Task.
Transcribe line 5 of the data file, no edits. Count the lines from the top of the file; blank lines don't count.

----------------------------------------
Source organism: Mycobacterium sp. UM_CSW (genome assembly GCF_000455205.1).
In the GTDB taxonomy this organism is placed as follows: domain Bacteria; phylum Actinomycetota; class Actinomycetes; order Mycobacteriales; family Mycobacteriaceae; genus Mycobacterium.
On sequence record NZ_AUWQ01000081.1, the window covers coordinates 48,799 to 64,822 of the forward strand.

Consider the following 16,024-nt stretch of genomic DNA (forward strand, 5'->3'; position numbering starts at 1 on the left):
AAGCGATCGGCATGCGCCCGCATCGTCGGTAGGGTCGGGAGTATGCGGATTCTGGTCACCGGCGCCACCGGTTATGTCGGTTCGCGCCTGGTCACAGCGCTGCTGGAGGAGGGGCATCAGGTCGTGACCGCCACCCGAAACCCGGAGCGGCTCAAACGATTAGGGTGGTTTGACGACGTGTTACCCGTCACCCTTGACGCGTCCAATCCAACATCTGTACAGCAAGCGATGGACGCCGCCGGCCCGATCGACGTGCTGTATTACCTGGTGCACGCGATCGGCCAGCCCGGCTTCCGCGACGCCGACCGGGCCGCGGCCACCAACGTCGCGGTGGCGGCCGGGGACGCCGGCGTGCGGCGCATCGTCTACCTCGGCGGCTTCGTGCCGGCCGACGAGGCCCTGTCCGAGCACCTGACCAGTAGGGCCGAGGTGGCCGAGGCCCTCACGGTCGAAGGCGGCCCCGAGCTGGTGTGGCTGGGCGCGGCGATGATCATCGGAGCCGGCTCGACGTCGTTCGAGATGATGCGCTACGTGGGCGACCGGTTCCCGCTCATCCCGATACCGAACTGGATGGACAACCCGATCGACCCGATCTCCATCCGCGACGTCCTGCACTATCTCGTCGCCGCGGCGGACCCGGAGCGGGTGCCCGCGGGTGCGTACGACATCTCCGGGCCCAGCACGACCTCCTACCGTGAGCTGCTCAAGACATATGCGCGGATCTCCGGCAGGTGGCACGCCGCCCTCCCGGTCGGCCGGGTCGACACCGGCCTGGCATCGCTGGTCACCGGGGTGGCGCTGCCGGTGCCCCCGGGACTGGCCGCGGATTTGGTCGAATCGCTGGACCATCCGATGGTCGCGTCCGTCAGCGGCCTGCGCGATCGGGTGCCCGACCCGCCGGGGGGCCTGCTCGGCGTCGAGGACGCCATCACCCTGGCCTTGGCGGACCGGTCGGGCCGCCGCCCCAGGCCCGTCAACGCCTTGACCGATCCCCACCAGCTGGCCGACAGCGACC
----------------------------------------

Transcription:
AAGCGATCGGCATGCGCCCGCATCGTCGGTAGGGTCGGGAGTATGCGGATTCTGGTCACCGGCGCCACCGGTTATGTCGGTTCGCGCCTGGTCACAGCGCTGCTGGAGGAGGGGCATCAGGTCGTGACCGCCACCCGAAACCCGGAGCGGCTCAAACGATTAGGGTGGTTTGACGACGTGTTACCCGTCACCCTTGACGCGTCCAATCCAACATCTGTACAGCAAGCGATGGACGCCGCCGGCCCGATCGACGTGCTGTATTACCTGGTGCACGCGATCGGCCAGCCCGGCTTCCGCGACGCCGACCGGGCCGCGGCCACCAACGTCGCGGTGGCGGCCGGGGACGCCGGCGTGCGGCGCATCGTCTACCTCGGCGGCTTCGTGCCGGCCGACGAGGCCCTGTCCGAGCACCTGACCAGTAGGGCCGAGGTGGCCGAGGCCCTCACGGTCGAAGGCGGCCCCGAGCTGGTGTGGCTGGGCGCGGCGATGATCATCGGAGCCGGCTCGACGTCGTTCGAGATGATGCGCTACGTGGGCGACCGGTTCCCGCTCATCCCGATACCGAACTGGATGGACAACCCGATCGACCCGATCTCCATCCGCGACGTCCTGCACTATCTCGTCGCCGCGGCGGACCCGGAGCGGGTGCCCGCGGGTGCGTACGACATCTCCGGGCCCAGCACGACCTCCTACCGTGAGCTGCTCAAGACATATGCGCGGATCTCCGGCAGGTGGCACGCCGCCCTCCCGGTCGGCCGGGTCGACACCGGCCTGGCATCGCTGGTCACCGGGGTGGCGCTGCCGGTGCCCCCGGGACTGGCCGCGGATTTGGTCGAATCGCTGGACCATCCGATGGTCGCGTCCGTCAGCGGCCTGCGCGATCGGGTGCCCGACCCGCCGGGGGGCCTGCTCGGCGTCGAGGACGCCATCACCCTGGCCTTGGCGGACCGGTCGGGCCGCCGCCCCAGGCCCGTCAACGCCTTGACCGATCCCCACCAGCTGGCCGACAGCGACC